UK hip-hop isn’t something that gets a lot of press and audience attention globally. American artists have traditionally dominated the genre for decades and will likely continue to do so for the foreseeable future. Dan Gemini, however, doesn’t care. Nor should he. The Luton Town born talent has the overall talent to stand toe to toe with any hip-hop performer from anywhere, let alone America, and his latest single “Slide It” proves it.


However, it almost didn’t happen. A violent melee several years ago left Gemini injured to such an extent that doctors were doubtful that he could even speak again. Returning to the hip-hop world seemed out of the question. Gemini, however, confounded medical wisdom and achieved a full recovery. The experience deepened his talents, as well. “Slide It” supplies ample evidence that he’s better than ever.

The song’s arrangement is spartan. Listeners will hear steady handclap and bass going with Gemini’s vocal. Keyboards surface late in the track though their contribution is minimal. The focus falls instead on Gemini’s vocal. His diction is full of nifty accents that subtly add to the track’s rhythmic power. The arrangement doesn’t need a variety of instruments. It’s ideal as is and provides Gemini with the necessary platform for working his verbal magic.

Rhymes burst out of him. He never strains for one, there’s no reaching throughout “Slide It”, and his personality pops and crackles through every line. His verbal dexterity is top notch – this isn’t amateur hour. His delivery is, likewise, comfortable, and confident. Any lingering butterflies he harbored about his ability to reach or surpass his pre-injury self have long since vanished. This is the sound of full recovery and Gemini sounds like he can handle any composition.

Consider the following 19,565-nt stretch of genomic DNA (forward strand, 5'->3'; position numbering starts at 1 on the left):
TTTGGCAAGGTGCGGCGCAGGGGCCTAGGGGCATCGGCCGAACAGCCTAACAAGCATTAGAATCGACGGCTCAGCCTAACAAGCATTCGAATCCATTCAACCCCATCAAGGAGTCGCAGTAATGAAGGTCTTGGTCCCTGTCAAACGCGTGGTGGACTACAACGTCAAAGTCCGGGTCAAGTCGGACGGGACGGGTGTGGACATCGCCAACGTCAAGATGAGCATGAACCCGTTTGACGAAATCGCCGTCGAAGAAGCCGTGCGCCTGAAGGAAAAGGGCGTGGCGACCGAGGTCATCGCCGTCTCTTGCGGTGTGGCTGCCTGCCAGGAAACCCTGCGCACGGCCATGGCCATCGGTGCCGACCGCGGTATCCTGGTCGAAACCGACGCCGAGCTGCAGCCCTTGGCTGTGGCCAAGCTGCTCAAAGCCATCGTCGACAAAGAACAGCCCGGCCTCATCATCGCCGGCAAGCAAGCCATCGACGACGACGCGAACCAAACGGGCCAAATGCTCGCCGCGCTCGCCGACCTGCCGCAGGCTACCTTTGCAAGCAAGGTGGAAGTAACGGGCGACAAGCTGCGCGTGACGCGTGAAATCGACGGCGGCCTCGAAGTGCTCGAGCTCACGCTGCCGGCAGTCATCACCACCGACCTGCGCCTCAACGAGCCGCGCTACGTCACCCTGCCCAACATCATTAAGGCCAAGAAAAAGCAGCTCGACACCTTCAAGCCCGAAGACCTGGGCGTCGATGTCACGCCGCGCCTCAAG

It’s a brief track. It isn’t a sign of his inability to sustain a track but, instead, a mark of the focus he brings to the performance. Gemini isn’t wasting his time or yours. “Slide It” is an obvious instance of an artist who began the recording process with a clear idea of what he wanted to accomplish and how to pull it off. The track’s construction doesn’t have a single misstep or hiccup. The rhymes snap, it’s true, but the track’s message snaps for listeners as well. He avoids any stridency, thankfully, but there’s also a supreme confidence emanating from each line. It segues from one passage to the next with seamless skill.

His re-invention is an ongoing project. Dan Gemini, however, is well on his way toward re-establishing himself as one of the brightest talents in the UK hip-hop scene. He has influences, without question, but “Slide It” illustrates how he’s processed those influences through his own consciousness and experiences. He’s produced hip-hop that is familiar yet uniquely his own. In a small but meaningful way, Gemini can thank his injuries and the recovery experience for where he is today. He’s past that now though. Bright days lie ahead for this performer and anyone who likes cutting edge hip-hop will flock to this superb track. 

Garth Thomas